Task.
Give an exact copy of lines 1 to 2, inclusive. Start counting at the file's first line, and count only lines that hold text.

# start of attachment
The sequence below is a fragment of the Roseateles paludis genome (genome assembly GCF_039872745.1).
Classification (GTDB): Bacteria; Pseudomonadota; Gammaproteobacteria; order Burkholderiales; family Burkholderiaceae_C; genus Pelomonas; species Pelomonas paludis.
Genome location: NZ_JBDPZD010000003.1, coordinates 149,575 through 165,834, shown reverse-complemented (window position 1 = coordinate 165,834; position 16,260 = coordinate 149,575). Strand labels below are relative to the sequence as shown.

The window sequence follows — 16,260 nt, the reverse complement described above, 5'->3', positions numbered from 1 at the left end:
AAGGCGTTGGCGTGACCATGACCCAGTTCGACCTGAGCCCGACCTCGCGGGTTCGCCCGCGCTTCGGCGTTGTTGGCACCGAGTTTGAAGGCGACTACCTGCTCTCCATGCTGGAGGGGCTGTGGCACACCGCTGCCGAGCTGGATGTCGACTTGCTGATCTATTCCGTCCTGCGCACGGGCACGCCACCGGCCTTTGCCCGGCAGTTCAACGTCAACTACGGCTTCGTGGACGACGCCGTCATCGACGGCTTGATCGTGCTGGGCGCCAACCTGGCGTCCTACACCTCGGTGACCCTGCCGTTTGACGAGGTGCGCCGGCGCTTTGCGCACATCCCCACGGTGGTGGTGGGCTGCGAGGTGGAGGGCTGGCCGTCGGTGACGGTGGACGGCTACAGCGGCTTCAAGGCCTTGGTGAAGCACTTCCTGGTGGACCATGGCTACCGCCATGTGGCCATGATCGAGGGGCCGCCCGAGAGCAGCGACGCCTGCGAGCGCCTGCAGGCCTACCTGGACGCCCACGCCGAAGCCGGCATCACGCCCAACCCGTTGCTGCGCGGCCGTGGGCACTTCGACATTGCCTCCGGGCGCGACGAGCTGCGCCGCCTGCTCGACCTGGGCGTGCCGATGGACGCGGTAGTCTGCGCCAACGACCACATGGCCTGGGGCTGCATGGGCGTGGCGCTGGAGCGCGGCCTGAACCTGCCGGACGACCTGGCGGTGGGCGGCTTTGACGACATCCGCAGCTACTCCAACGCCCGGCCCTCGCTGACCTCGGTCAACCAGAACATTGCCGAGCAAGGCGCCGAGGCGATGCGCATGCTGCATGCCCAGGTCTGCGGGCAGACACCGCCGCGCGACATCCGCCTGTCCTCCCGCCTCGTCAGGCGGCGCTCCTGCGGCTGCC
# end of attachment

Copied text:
The sequence below is a fragment of the Roseateles paludis genome (genome assembly GCF_039872745.1).
Classification (GTDB): Bacteria; Pseudomonadota; Gammaproteobacteria; order Burkholderiales; family Burkholderiaceae_C; genus Pelomonas; species Pelomonas paludis.